• 42% of respondents believed that they were not receiving adequate support from their banks;
  • Only 20% of these indicated that they had recently changed or intended to change their bank.

The respondents flagged their main issues with their banks as being:

  • Access to funds 70%
  • Lack of communication about changes in service 41%
  • Unexpected increases in costs 35%
  • Changes in terms of loan securities 28%

Chris Coopey, partner at Carpenter Box and head of manufacturing group at the association of consultancies MHA, agrees that manufacturers shouldn’t feel like they have to make all banking decisions based on internal expertise. “If they are worth their salt, your accountant should be able to help you to manage your relationship with the bank and can also help if you are considering changing your bank,” he says.

In the grid some 40 meters above the pool are 40 computerized winches rigs and pulleys and lifts that are technical muscle of the show comp
In the grid some 40 meters above the pool are 40 computerized winches rigs and pulleys and lifts that are technical muscle of the show comp

What’s the catch

Having good quality advice can avoid falling foul of catches in finance agreements, continues Duck. “In my experience you need to look out for accelerating covenants, especially in relation to highly leveraged lending,” he says. With this scenario companies can find that if their business plan accelerates, so the required covenants for the bank, in relation to profit and cashflow, accelerate. “So as your performance improves your requirement to improve increases. It’s counterintuitive,” Duck sums up.

Provided manufacturers seek sound advice and bring the right skills in-house – Mark Ager (see box) says a good finance director is worth £500,000 in liquidity if they leverage your banking relationship effectively.

Manufacturers are theoretically well placed for finance at the moment, concludes Evershed’s Hardie.

“The top level messages from all the banks clearly put lending to manufacturers high on the agenda,” conclude’s Evershed’s Hardie. “If your experience does not reflect this, challenge your relationship manager on it. If you are not satisfied with their response take your business elsewhere.”

Mark Ager.
Mark Ager

Finance for the times

Government and trade bodies are pushing hard at the moment, to encourage UK manufacturers to export more and to tap into lucrative rapid growth markets like the Middles East (p47), the BRICS (p44) and certain regions of Africa.

But for those manufacturers looking to do this is the support right when it comes to finance? Not often, according to Mark Ager, managing director of Stage Technologies, an SME manufacturer of stage automation products.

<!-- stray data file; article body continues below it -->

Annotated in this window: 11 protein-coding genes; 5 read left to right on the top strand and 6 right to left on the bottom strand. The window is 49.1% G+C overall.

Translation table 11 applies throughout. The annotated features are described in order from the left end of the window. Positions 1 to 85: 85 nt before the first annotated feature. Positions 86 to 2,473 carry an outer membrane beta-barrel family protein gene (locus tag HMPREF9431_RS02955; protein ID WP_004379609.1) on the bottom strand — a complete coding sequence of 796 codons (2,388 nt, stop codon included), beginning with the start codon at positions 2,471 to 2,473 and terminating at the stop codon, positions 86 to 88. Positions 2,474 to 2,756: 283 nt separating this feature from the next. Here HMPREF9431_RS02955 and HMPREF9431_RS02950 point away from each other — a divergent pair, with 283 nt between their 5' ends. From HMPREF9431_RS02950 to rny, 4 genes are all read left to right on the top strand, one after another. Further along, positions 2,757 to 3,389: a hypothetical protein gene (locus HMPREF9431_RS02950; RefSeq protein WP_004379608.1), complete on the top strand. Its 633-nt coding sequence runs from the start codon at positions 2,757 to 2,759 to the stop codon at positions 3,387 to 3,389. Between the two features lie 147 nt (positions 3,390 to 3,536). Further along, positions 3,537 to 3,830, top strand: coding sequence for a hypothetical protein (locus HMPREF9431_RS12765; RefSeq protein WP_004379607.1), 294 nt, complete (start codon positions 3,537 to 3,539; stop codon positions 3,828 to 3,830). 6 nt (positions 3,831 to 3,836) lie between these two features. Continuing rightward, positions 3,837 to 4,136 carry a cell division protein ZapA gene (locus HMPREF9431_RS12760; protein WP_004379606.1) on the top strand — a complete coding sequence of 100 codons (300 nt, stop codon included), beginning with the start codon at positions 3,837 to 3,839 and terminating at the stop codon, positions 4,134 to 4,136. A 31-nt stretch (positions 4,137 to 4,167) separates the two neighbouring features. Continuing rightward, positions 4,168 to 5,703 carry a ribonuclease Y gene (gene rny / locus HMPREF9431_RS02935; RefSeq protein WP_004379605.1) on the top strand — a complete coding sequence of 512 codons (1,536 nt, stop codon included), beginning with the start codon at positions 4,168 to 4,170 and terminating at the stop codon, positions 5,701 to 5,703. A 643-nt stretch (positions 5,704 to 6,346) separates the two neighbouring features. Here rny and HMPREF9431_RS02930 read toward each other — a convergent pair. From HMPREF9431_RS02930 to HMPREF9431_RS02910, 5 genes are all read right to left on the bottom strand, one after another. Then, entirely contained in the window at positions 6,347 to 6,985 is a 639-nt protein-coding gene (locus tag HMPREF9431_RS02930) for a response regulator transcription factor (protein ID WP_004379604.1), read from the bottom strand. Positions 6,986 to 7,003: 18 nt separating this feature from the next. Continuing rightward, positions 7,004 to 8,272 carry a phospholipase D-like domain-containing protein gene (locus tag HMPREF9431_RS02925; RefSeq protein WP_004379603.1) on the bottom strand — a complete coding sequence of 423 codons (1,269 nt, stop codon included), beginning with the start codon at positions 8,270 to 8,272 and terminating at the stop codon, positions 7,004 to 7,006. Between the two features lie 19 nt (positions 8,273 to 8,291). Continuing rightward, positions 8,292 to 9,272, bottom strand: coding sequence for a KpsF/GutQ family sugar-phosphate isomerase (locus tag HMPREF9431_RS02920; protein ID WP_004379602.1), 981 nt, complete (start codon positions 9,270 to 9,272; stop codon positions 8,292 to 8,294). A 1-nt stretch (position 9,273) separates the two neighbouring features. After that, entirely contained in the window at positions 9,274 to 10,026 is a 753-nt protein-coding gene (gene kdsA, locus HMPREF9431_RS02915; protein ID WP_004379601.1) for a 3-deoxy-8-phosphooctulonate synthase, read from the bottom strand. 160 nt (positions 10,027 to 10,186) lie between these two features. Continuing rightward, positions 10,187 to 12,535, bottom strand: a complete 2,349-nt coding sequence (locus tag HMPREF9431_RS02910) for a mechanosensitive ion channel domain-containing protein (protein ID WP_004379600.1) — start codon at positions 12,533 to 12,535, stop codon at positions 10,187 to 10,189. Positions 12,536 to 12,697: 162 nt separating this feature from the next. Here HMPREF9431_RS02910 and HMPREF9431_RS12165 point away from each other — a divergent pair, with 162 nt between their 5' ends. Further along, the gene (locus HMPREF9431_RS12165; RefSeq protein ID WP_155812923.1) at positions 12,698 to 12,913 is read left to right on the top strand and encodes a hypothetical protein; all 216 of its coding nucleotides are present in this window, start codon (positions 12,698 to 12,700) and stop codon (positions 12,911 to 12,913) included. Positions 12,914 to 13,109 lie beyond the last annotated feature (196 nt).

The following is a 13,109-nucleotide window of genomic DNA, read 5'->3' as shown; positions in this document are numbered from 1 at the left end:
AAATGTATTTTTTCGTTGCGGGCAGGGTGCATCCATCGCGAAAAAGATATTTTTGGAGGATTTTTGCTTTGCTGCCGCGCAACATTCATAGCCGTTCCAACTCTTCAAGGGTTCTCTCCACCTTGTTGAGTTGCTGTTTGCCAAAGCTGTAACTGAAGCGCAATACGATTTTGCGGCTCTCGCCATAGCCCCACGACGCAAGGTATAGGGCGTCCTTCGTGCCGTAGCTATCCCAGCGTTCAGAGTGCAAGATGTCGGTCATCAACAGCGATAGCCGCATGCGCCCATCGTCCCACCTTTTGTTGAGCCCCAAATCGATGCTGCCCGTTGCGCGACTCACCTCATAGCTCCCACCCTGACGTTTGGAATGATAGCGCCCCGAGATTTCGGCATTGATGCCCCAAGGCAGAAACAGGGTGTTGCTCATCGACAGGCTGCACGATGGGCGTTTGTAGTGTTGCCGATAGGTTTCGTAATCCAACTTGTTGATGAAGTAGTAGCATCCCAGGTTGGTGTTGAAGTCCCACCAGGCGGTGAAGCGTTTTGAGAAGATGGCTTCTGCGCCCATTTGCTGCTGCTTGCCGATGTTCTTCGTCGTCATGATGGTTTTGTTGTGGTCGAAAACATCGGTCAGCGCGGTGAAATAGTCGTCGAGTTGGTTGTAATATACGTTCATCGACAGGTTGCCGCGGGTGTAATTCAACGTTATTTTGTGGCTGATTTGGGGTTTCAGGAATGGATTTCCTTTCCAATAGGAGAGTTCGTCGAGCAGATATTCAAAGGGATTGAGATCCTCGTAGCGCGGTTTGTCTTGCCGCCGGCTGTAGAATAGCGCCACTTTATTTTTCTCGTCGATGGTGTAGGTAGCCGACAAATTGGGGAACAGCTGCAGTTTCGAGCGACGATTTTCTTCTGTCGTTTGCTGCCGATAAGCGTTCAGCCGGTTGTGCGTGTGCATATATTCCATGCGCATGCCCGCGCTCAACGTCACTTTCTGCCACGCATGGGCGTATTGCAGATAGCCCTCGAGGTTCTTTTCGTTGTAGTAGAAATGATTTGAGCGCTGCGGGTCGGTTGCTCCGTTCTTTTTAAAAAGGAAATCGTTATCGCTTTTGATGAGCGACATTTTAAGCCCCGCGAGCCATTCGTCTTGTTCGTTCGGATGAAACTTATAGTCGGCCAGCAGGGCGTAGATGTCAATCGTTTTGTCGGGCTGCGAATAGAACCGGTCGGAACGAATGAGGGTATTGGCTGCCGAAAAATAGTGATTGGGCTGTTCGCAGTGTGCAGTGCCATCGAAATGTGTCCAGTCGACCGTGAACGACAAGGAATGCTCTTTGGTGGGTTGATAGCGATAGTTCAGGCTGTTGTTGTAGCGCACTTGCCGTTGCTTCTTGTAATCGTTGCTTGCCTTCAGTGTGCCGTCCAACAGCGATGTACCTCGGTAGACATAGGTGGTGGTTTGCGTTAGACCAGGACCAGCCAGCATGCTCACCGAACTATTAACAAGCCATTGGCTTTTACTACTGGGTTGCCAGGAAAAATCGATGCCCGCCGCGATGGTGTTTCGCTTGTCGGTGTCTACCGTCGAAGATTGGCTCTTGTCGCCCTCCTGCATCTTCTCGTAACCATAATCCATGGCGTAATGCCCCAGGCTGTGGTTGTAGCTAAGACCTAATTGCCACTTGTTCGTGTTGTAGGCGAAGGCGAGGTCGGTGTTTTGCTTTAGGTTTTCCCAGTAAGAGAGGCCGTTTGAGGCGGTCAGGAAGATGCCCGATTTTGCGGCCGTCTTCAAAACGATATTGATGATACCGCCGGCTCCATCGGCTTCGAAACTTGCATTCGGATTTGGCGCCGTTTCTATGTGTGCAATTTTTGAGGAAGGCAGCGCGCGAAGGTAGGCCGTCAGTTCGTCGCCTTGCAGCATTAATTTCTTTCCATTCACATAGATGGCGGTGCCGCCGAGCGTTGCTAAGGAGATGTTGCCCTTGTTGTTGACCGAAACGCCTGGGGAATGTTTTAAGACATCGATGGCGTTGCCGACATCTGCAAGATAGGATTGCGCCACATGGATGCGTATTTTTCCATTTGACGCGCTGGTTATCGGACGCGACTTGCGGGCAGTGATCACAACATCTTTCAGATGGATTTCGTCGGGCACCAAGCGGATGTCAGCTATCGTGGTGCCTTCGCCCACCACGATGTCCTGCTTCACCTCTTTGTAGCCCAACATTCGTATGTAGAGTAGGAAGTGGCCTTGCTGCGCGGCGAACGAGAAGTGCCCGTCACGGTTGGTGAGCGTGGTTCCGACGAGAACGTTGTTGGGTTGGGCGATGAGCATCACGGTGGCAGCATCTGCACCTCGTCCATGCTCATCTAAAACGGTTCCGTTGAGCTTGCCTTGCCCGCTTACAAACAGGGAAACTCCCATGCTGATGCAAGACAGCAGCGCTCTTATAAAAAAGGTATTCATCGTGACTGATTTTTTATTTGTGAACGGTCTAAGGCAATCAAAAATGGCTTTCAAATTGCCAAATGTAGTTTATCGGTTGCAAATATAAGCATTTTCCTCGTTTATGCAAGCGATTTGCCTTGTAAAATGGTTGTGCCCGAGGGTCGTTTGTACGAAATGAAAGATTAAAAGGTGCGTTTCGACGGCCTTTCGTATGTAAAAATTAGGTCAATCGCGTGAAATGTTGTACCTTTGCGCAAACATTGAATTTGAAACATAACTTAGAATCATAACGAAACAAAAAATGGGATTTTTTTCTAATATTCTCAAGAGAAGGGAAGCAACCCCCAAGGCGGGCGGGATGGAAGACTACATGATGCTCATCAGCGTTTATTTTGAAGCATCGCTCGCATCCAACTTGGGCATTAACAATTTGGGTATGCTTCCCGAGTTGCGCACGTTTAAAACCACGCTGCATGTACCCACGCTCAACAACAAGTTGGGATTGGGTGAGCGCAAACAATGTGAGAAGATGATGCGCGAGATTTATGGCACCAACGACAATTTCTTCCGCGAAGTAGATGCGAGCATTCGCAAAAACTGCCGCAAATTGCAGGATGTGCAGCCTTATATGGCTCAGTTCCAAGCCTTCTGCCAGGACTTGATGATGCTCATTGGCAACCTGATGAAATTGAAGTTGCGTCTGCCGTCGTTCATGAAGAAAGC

“We are a highly international business,” comments Mr Ager. “Depending on the year, we might do 80% of our business abroad, often with national governments. It is therefore crucial that our debt and liquidity is recognised across international boundaries.”

But while this may seem a reasonable expectation in a globalised world, Ager says it was hard to find a bank that could (and would) do it. “Originally we were with NatWest, but they only understood debt in the UK. So we changed to Fortis about eight years ago. Fortis had a good understanding of European debt and that was where most of our business was at the time.”

Then Fortis fell apart in the recession and in January 2009 informed Stage Technolgies that they would no longer bank for them.

But that’s another story, says Ager. Dusting itself off from this turn of events, Stage Technologies went back to the banking market to look for a new partner which would support an increasingly diverse international mix of business. “We went to most big names but eventually settled with HSBC, primarily because of its international links. Obviously these include good links in Asia, but we were really sold on the fact that they could overcome a problem no one else seemed to be able to handle – America.”

Ager says that, bizarre though it may seem, the USA is a relatively challenging market to manage in terms of finance. “American banks tend to have a ring around them. Cash held there is not recognised this side of the pond and it can be a struggle to get banks to take an integrated view of your liquidity,” explains Ager. While he says HSBC’s processes can be convoluted, they do the job.

For more insight into manufacturing finance options see TM’s outbound report Finance for Manufacturers circulated with this issue.